Recently, the United States Court of Appeals for the Seventh Circuit became the first federal appellate court in the country to hold that discrimination on the basis of sexual orientation is prohibited under Title VII of the Civil Rights Act of 1964 (Title VII). Title VII is the federal statute which prohibits employment discrimination on the basis of race, color, sex, and national origin.
In Hively v. Ivy Tech Community College, the plaintiff claimed a community college did not consider her for promotion and ultimately terminated her employment because of her sexual orientation. Both the District Court and the Seventh Circuit held that the plaintiff could not state a claim under Title VII because the statute did not protect individuals against sexual orientation discrimination. The Seventh Circuit reheard arguments en banc on November 30, 2016 and issued an opinion on April 4, 2017 reversing the District Court’s dismissal of Hively’s Title VII claim.
Title VII does not include “sexual orientation” among its protected categories. Legislation to amend Title VII to explicitly prohibit discrimination on the basis of sexual orientation has been introduced in every Congress (except one) since 1994, yet has failed to pass. In Hively, the Court of Appeals held the amendment of Title VII was not necessary for the plaintiff to bring a claim, concluding that sexual orientation discrimination is a form of sex discrimination already covered by the statute. This decision falls in line with the Equal Employment Opportunity Commission’s interpretation of Title VII. The EEOC (the federal agency responsible for enforcing Title VII) has long considered sexual orientation discrimination to be covered by Title VII as a form of “sex stereotyping” which the United States Supreme Court held to be a violation of Title VII in Price Waterhouse v. Hopkins (1989).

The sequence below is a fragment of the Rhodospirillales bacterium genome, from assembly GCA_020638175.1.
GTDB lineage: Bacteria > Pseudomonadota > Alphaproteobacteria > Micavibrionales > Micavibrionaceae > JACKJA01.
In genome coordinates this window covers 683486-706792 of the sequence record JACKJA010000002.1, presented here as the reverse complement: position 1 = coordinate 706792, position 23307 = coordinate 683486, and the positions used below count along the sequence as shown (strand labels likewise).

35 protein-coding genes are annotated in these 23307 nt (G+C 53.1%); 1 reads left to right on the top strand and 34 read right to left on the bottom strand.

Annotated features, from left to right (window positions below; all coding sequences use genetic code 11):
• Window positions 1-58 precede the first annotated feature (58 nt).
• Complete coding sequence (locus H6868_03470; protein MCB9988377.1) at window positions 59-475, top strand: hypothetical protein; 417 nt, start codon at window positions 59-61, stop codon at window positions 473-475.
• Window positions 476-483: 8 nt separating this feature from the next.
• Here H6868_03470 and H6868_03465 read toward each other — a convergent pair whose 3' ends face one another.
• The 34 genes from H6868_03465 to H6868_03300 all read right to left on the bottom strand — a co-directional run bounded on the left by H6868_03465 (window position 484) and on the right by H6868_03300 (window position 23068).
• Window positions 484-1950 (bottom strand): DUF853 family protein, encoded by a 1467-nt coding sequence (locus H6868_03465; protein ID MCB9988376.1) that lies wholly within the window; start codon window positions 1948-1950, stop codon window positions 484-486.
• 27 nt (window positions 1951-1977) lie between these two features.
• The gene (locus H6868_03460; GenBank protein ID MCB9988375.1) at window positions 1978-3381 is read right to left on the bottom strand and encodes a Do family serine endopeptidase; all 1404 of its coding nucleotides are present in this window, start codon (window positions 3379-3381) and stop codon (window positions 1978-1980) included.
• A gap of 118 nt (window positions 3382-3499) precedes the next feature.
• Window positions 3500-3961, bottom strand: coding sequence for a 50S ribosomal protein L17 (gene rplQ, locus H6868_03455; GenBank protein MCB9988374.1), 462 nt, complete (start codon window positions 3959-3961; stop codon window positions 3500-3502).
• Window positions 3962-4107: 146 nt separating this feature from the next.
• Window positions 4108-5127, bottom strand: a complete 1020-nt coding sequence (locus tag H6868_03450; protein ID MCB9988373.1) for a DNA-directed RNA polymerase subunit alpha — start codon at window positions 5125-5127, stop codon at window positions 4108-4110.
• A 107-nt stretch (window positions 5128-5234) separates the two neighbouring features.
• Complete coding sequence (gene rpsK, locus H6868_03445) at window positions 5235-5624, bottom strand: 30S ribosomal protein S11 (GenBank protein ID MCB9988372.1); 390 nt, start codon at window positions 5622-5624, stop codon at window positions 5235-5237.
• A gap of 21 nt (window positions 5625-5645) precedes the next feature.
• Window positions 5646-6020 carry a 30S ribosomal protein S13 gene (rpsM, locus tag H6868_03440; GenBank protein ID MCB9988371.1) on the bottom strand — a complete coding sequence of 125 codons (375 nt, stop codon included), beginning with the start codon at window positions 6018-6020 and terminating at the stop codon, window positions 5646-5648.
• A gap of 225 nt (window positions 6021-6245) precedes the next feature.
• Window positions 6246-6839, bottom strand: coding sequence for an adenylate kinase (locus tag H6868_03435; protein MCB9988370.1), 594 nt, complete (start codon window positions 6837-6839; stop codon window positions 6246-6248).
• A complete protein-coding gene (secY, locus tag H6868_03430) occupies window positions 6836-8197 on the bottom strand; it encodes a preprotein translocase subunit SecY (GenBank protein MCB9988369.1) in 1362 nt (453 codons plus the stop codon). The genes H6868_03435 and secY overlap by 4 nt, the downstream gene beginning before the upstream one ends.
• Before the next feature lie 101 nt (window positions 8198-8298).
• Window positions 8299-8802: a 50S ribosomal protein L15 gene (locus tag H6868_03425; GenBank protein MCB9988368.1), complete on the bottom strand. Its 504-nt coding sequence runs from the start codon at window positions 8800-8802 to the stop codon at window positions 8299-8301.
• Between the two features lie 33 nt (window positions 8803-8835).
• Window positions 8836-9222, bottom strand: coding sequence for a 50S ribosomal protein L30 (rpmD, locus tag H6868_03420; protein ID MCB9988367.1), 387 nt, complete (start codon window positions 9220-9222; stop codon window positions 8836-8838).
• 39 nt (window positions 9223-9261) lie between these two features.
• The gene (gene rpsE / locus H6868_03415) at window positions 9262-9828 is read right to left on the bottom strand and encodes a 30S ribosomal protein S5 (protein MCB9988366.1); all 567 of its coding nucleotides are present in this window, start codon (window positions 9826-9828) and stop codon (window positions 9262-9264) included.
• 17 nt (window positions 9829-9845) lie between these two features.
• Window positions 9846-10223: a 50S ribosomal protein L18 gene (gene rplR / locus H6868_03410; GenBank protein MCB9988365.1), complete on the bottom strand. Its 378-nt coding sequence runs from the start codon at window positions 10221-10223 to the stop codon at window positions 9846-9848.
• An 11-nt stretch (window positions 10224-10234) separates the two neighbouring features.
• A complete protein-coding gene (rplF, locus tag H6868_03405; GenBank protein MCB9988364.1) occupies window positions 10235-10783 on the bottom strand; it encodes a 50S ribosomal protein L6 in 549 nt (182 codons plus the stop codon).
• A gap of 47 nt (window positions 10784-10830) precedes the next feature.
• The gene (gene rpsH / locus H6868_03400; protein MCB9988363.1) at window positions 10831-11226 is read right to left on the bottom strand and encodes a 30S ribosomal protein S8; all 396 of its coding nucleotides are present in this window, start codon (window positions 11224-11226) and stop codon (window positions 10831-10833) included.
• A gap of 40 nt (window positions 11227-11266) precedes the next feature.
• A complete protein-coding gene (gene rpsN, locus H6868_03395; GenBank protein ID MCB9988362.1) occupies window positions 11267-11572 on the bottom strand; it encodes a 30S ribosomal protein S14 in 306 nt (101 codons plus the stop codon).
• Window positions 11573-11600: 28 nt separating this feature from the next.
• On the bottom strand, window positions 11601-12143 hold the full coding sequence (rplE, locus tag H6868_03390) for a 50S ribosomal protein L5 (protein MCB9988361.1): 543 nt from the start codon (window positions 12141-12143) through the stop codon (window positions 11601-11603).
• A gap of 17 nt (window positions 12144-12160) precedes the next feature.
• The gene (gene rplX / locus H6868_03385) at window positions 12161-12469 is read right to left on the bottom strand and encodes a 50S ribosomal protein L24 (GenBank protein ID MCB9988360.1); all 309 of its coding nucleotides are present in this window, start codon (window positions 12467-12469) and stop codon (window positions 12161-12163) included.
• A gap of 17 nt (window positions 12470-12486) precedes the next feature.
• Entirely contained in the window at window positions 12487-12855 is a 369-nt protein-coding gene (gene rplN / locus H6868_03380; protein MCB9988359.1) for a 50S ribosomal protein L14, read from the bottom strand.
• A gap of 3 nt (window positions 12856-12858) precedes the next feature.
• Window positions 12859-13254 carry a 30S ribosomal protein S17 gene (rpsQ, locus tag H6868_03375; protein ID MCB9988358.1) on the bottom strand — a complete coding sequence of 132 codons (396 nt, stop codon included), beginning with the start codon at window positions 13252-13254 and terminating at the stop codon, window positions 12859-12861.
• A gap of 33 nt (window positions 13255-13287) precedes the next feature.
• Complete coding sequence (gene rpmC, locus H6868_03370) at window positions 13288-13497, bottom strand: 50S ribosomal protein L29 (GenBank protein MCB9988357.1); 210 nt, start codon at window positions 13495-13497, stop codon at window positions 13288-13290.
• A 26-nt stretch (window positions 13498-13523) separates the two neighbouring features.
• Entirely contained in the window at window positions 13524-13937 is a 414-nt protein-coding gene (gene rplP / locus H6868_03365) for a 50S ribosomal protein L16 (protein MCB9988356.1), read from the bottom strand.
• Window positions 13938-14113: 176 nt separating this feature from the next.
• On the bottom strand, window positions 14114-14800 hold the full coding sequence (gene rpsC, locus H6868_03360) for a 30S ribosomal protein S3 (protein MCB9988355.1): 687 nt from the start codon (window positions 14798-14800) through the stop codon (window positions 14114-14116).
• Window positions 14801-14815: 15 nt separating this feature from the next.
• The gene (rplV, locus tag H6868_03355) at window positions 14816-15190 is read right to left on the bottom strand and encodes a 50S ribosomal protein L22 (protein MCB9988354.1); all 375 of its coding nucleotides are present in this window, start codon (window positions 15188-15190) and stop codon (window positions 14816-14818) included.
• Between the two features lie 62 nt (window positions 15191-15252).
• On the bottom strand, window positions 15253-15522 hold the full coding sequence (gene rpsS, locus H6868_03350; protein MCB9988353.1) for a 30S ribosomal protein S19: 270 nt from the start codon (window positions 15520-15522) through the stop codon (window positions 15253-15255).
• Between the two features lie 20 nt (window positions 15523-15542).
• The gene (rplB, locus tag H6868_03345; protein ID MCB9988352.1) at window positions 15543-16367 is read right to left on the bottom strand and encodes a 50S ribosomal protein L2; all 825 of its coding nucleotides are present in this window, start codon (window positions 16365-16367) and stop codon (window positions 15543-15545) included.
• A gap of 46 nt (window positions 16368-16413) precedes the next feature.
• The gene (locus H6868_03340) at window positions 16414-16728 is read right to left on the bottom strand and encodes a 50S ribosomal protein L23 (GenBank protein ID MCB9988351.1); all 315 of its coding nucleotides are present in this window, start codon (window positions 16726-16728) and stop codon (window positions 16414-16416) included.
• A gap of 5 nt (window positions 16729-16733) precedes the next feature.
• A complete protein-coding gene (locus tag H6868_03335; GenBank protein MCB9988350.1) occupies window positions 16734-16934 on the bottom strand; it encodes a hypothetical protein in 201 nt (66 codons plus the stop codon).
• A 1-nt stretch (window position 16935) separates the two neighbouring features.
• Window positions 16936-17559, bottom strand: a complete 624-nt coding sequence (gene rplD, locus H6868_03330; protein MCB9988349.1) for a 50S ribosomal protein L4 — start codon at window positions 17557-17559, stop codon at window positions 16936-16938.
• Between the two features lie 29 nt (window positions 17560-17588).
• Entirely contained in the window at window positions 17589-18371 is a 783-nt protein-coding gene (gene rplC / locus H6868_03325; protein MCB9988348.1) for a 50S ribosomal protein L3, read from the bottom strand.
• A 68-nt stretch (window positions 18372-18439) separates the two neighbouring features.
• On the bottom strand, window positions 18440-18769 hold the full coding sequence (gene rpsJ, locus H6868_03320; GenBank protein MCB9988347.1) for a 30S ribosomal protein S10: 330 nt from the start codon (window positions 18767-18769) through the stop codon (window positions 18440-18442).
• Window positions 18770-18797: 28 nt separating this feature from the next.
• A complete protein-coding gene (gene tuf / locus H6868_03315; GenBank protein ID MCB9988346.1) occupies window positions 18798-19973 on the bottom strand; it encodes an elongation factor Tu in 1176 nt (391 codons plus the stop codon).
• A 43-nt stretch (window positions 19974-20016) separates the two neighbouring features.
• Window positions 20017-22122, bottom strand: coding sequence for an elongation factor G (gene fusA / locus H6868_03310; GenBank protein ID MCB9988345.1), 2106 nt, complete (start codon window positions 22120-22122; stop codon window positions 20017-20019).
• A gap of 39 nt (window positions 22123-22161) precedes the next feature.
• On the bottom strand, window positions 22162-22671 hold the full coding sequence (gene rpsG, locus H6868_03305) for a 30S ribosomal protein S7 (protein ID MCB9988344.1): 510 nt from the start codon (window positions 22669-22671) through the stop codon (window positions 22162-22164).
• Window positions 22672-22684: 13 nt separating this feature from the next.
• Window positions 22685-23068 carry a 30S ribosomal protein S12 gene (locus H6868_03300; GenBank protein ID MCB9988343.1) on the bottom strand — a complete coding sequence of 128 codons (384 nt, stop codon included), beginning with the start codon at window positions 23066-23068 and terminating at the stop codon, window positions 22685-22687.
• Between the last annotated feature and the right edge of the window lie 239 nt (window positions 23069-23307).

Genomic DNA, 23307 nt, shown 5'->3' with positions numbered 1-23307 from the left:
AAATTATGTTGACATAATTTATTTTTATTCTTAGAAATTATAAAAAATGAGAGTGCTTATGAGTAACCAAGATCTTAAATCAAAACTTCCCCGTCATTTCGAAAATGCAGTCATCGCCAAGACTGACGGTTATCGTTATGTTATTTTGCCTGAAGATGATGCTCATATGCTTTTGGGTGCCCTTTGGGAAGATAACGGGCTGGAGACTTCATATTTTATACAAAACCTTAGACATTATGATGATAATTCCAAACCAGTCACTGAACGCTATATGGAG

Over the past few years, the EEOC has aggressively pursued cases alleging discrimination on the basis of sexual orientation and gender identity. In 2016, LGBTQ-related charges were at an all-time high, and the EEOC expects this trend to continue. The Supreme Court has not yet considered whether discrimination on the basis of sexual orientation is prohibited under Title VII, though a Circuit split on the issue may result in the matter being taken up by the Court.